Tips for Teaching Kids to Waterski

You Need to Take it Slow

Young boy waterskiing
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Some of my best days on the water have been witnessing a child getting up on skis for the first time. The expression of excitement on his face is priceless. I taught waterskiing at a camp a few summers ago and was fortunate to see a lot of happy faces.

On the flip side, I also saw a lot of unhappy faces. To a child, the thought of being pulled behind a boat on skis for the first time can be frightening. The most important piece of advice I can give is to not force a child into skiing before he is ready. He has to be confident he wants to learn. If he is not ready, and you make him ski before he is, it can leave him with a scary feeling. This, in turn, can cause him to shy away from the sport indefinitely.

Start On Dry Land

If you have a young one who thinks he is ready to indulge in the sport of waterskiing, the first thing I suggest is to practice on dry land. Put him in a small pair of combo skis (I've compiled a list of starter combo skis at the end of this feature). Give him a ski handle and drag him around for a while. Talk him through what is happening, and explain to him about balance.

Keep Him On His Toes

Tell him to balance or keep his weight on his toes (the balls of his feet). This has the effect of keeping him off his heels and, consequently, off of his butt. It is virtually impossible for someone to keep his arms straight when the sensation of falling backward occurs. Having the weight on the balls of the feet makes it much more difficult to fall backward. As long as the knees are bent, the child is not only more stable but has better control of the skis for turning and future water stunts. 

Get Him Wet With A Boom

Probably the easiest way to get a youngster acquainted with waterskiing is with a boom if you have access to one. Boom extensions for smaller hands are made that are simpler for little ones to hold on to. First, have an adult get out on the boom with combo skis on, and let the child see how it works. Once the child is comfortable, have him try the boom. If he is still a little hesitant, have an adult hang on to the boom with the child, with the adult spreading his legs wide enough for the child to ski between them.

After a few pulls on the boom, add a ski handle to the boom. This will give him the feeling of hanging onto a rope. Gradually lengthen the rope off the boom, but be sure not to allow the length to go beyond the length of the boat. You do not want the child skiing anywhere close to the propeller. Once the rope gets near the back of the boat, it's time to move the rope off the boom and to the rear of the boat, or to the center pole, depending on where your ski hookup is located.

Moving To The Back Of The Boat

Make sure to drill on the following important things: Keep the knees bent and together, head up, weight back, and arms straight. If the child doesn't get it right the first couple of times, don't get upset with him. You have to remember this can be scary stuff for him. Patience is a virtue.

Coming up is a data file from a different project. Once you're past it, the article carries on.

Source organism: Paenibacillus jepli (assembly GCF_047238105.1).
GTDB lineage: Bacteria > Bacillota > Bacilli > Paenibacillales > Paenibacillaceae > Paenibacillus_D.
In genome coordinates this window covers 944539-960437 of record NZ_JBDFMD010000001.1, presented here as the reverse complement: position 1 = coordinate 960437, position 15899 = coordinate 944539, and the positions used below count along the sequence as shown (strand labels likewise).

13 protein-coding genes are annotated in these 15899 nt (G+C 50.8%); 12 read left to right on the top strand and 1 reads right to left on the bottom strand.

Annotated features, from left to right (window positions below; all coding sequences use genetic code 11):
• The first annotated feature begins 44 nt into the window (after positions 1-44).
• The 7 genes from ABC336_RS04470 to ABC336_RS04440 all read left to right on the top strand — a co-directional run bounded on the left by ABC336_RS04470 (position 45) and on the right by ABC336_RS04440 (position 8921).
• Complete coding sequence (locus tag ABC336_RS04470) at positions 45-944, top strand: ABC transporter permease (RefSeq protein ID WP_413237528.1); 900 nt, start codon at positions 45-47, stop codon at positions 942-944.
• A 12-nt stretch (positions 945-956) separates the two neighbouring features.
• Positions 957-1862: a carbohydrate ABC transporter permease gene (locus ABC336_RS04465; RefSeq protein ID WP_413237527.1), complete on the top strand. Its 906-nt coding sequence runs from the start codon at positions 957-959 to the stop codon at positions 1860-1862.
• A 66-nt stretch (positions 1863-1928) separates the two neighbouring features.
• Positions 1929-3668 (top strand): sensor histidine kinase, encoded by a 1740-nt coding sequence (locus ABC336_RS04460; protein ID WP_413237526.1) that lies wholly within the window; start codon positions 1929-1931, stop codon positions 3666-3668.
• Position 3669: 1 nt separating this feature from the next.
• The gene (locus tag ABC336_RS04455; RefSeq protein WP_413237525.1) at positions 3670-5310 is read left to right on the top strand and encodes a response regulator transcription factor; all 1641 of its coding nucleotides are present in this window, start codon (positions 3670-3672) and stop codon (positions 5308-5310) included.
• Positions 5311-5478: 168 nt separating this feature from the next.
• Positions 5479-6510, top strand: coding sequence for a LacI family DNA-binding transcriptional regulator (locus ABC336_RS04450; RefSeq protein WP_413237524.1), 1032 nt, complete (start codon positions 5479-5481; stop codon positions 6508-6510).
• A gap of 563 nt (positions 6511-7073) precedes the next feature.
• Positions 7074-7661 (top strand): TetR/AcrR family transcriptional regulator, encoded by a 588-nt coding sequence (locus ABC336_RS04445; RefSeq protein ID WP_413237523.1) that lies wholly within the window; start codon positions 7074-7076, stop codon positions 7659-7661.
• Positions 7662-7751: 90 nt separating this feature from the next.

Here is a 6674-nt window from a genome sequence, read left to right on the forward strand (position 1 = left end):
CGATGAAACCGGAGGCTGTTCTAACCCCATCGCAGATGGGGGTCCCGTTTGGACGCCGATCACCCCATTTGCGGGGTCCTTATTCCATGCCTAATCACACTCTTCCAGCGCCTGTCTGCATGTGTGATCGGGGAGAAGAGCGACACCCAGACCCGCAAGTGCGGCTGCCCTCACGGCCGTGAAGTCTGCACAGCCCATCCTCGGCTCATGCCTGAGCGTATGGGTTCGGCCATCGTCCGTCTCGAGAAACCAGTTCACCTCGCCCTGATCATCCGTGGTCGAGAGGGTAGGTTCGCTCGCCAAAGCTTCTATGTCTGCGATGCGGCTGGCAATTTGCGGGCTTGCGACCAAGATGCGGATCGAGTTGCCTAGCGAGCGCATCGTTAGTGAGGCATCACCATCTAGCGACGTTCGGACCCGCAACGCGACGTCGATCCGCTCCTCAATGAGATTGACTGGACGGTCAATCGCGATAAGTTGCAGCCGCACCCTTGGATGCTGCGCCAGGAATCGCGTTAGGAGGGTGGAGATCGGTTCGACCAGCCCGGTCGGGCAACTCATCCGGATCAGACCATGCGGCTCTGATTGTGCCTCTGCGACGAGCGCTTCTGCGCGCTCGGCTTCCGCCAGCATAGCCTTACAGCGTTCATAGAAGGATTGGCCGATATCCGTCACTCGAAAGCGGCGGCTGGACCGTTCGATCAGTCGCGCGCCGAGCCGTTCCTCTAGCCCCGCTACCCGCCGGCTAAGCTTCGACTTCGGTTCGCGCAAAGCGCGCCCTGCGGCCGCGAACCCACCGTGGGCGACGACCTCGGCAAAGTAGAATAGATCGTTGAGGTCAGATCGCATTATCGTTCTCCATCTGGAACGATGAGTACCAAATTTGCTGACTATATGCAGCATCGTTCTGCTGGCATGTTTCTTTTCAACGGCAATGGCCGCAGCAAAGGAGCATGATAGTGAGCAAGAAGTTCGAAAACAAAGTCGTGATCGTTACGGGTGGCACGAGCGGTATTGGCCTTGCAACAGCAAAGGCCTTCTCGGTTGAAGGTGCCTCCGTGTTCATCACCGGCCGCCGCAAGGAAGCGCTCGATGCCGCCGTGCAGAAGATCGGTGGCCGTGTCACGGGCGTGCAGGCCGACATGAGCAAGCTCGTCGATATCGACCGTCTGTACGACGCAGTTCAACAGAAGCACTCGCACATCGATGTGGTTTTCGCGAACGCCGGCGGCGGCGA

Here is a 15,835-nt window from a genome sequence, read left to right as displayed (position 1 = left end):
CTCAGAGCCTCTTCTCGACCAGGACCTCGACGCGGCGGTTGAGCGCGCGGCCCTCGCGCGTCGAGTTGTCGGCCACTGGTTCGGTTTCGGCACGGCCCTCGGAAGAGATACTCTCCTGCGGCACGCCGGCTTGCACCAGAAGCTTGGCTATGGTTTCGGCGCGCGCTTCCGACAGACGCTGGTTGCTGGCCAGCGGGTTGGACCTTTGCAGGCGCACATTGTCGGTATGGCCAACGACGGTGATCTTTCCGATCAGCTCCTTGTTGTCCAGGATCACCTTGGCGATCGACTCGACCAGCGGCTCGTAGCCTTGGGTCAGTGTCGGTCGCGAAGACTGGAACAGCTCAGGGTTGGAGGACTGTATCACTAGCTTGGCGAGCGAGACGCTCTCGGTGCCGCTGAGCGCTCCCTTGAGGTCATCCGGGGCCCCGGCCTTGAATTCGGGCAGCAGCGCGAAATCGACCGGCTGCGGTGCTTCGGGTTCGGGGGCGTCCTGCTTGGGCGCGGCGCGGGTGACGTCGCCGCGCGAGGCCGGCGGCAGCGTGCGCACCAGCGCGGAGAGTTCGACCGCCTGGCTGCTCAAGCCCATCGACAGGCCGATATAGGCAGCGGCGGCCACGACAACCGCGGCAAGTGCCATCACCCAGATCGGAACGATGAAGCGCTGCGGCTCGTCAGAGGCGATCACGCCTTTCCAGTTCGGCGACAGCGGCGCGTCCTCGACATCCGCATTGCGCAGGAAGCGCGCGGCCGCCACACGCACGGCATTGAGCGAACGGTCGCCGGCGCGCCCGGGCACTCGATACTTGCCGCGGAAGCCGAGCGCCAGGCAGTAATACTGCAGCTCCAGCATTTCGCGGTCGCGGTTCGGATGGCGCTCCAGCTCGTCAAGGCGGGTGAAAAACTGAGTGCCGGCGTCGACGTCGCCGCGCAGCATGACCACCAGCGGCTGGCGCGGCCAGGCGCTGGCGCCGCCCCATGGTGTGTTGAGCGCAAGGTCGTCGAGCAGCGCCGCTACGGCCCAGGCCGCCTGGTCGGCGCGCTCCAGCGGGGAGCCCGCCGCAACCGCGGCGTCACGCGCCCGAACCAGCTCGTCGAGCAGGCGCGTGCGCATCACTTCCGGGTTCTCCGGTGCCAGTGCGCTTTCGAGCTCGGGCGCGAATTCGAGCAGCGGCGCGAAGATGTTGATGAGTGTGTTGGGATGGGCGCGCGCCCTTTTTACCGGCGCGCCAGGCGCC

To ease the child's apprehension, have an adult get in the water and hang out with the child to help build his confidence. Help him get his skis pointed forward, and hold the tails of the skis down as the driver begins the pull. If your novice skier is unsuccessful, you're right there to help him get started again. If he gets up, great! Just hang out in the water until the boat returns. Remember, though, to make sure you are visible to other boaters.

An added suggestion is to not attach the rope to the hook right away. Have someone in the boat hold it. Often when a child falls he does not want to let go of the rope. This way, you can release it and reduce the risk of injury. Another option is to get a quick release.

You also may want to consider using a Swif Lift, which is a teaching aid for beginner waterskiers. Insert the ski tips through the slots at the bottom of the Swif Lift to keep the skis steady during takeoff. It's part of the handle and slips right off after the child is up on the skis. You may also find this device by the names of Ski Sled or Ski Skimmer.

Make Your Child a Star

Try recording the child skiing. He will get a kick out of seeing himself on the tube, and this is a great way to show him what he is doing wrong—and right.

For the Little Ones:

These are good for kids less than 60-80 pounds.

Connelly Cadet Trainers
The Cadets feature a detachable stabilizing bar that holds the skis the proper distance apart to ensure control and confidence while learning. As the child progresses the bar can by removed for more freedom. A detachable rope/handle system and quality child binding round out this starter pair. (Once in the Connelly Web site click on Skis and then Pairs.)

HO Hot Shot Trainers
Connected with a plastic stabilizing bar that holds the skis the proper distance. Includes "How To" video and special tow rope. For up to 60 pounds. Adjustable bindings.

Nash Blu Bayou Trainers - Trainers for children up to 100 pounds.

For the Bigger Little Ones

For the older junior, but less than 135 pounds. Most come with one ski that doubles as a slalom ski.

Connelly Super Sport
The Connelly Tracking System lets kids control the skis in starts, even with very little effort. This is the next step for young skiers after training skis. Available with stabilizer bar. (Once in the Connelly Web site click on Skis and then Pairs.)

HO Judge
Connected with a detachable plastic stabilizing bar that holds the skis the proper distance. Fits shoe sizes 4-9. For up to 120 pounds. Adjustable bindings.

Most of the combo skis listed for kids come with one ski that is already fitted with a rear toe plate. No need to purchase a separate slalom ski. Just use the one in the combo set.

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